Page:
Posted by Helen Thursday, May 30, 2013 , , ,

Tim Stanley's article in History Today says what we all think: a good funeral creates and propagates myths. He tries to lay to rest some of the myths that surround Margaret Thatcher on both sides but one cannot help feeling that it is a lost cause. At least, in her case, there are arguments, discussions and books that are more or less objective being written now. Not so with Churchill or not so for a good long time after his funeral.

As Tim Stanley rightly says, Churchill's funeral produced no discussions, no debates, only a general mourning across the country as people were saying goodbye to their own youth but also to a certain period in the country's history whose end, ironically, Churchill had helped to bring about.

It took a little time for some historians to start recalling that in his lifetime and during his active period as a politician Churchill was very unpopular in his party and in the country. Even after the war during which he had led the country to victory against many odds he managed to lose two of the three elections he fought as leader of the Conservative Party and barely won the third one.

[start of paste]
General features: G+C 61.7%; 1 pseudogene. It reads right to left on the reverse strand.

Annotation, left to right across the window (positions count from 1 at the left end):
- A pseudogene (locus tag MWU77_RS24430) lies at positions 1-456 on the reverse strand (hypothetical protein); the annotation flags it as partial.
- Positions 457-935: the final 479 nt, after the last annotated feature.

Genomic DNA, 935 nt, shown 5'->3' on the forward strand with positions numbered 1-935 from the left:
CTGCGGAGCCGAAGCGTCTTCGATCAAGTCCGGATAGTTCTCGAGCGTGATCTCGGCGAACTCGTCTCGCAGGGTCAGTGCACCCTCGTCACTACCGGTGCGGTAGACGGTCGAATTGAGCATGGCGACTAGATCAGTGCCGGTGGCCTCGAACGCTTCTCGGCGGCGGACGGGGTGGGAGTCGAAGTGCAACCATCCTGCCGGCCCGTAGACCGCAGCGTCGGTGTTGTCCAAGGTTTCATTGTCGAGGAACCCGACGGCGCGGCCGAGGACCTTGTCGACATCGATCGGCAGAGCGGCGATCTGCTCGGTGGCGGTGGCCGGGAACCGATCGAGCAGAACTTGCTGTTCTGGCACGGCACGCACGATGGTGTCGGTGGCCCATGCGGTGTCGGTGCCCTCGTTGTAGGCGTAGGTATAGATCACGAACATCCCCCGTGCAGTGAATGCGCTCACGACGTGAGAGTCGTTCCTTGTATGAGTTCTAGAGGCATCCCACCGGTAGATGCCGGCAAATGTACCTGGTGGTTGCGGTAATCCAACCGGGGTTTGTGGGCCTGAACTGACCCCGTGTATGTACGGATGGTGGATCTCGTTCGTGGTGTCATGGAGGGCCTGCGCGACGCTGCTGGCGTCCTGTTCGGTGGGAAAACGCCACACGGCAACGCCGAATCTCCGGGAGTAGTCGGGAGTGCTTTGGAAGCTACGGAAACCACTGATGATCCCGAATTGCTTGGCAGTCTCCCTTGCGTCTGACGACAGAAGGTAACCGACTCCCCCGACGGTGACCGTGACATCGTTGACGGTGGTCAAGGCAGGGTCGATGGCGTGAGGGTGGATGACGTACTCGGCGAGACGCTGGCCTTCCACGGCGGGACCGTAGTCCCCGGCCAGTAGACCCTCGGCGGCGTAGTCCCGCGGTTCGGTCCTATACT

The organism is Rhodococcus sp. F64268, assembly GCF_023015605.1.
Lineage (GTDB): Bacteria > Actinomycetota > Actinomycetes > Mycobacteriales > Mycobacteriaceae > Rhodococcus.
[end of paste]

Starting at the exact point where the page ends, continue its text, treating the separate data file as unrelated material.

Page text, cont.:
Churchill's overwhelming popularity that amounts to secular sainthood for many people emerged and flourished in the decade between his enforced retirement and his death. It is interesting that there were no discussions about his political legacy while Thatcher's legacy remains a matter of furious debate.


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